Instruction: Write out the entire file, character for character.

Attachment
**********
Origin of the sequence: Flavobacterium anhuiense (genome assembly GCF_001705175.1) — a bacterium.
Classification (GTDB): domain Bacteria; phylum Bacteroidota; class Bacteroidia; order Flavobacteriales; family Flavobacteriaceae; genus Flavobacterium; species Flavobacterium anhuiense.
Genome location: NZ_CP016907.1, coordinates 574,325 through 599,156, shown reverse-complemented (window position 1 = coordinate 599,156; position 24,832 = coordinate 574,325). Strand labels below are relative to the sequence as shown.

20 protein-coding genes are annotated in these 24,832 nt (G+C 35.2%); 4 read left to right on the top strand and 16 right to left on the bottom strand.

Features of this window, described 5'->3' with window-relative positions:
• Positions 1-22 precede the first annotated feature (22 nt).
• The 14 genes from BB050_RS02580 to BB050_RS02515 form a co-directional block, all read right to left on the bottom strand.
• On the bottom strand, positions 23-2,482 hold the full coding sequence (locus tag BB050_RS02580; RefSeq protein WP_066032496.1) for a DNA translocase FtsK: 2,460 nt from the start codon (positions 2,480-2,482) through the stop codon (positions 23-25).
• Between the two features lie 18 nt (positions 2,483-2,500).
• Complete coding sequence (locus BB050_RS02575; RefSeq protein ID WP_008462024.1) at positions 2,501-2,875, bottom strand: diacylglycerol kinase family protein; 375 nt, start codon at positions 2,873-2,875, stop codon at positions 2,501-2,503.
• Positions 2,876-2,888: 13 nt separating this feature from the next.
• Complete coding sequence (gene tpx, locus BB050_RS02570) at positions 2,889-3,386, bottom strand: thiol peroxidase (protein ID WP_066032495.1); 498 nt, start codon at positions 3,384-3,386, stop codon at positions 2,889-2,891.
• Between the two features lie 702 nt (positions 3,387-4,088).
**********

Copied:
Origin of the sequence: Flavobacterium anhuiense (genome assembly GCF_001705175.1) — a bacterium.
Classification (GTDB): domain Bacteria; phylum Bacteroidota; class Bacteroidia; order Flavobacteriales; family Flavobacteriaceae; genus Flavobacterium; species Flavobacterium anhuiense.
Genome location: NZ_CP016907.1, coordinates 574,325 through 599,156, shown reverse-complemented (window position 1 = coordinate 599,156; position 24,832 = coordinate 574,325). Strand labels below are relative to the sequence as shown.

20 protein-coding genes are annotated in these 24,832 nt (G+C 35.2%); 4 read left to right on the top strand and 16 right to left on the bottom strand.

Features of this window, described 5'->3' with window-relative positions:
• Positions 1-22 precede the first annotated feature (22 nt).
• The 14 genes from BB050_RS02580 to BB050_RS02515 form a co-directional block, all read right to left on the bottom strand.
• On the bottom strand, positions 23-2,482 hold the full coding sequence (locus tag BB050_RS02580; RefSeq protein WP_066032496.1) for a DNA translocase FtsK: 2,460 nt from the start codon (positions 2,480-2,482) through the stop codon (positions 23-25).
• Between the two features lie 18 nt (positions 2,483-2,500).
• Complete coding sequence (locus BB050_RS02575; RefSeq protein ID WP_008462024.1) at positions 2,501-2,875, bottom strand: diacylglycerol kinase family protein; 375 nt, start codon at positions 2,873-2,875, stop codon at positions 2,501-2,503.
• Positions 2,876-2,888: 13 nt separating this feature from the next.
• Complete coding sequence (gene tpx, locus BB050_RS02570) at positions 2,889-3,386, bottom strand: thiol peroxidase (protein ID WP_066032495.1); 498 nt, start codon at positions 3,384-3,386, stop codon at positions 2,889-2,891.
• Between the two features lie 702 nt (positions 3,387-4,088).